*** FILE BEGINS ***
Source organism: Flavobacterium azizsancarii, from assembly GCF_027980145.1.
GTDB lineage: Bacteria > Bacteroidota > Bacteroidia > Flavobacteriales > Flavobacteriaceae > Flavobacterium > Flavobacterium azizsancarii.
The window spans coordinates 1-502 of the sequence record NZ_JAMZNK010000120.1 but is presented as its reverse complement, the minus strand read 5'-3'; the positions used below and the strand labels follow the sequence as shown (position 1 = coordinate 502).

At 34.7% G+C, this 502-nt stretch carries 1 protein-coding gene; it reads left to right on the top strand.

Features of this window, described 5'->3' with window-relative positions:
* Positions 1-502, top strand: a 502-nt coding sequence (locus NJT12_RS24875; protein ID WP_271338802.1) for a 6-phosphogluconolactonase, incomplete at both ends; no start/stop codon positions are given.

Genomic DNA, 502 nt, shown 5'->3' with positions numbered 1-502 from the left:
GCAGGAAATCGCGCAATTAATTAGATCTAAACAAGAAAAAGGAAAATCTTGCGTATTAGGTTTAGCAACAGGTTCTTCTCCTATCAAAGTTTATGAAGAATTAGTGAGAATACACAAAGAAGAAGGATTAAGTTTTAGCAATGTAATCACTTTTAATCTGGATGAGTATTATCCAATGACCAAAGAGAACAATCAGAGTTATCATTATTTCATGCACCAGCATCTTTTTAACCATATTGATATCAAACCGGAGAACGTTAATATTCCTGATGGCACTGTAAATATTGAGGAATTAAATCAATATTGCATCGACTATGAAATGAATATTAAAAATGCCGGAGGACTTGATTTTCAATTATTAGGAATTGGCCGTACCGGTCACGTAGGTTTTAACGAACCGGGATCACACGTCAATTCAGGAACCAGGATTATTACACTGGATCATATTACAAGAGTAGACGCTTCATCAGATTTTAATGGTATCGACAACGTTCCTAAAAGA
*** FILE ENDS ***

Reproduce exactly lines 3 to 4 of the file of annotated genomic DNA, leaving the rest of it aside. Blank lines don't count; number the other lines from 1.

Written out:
The window spans coordinates 1-502 of the sequence record NZ_JAMZNK010000120.1 but is presented as its reverse complement, the minus strand read 5'-3'; the positions used below and the strand labels follow the sequence as shown (position 1 = coordinate 502).

At 34.7% G+C, this 502-nt stretch carries 1 protein-coding gene; it reads left to right on the top strand.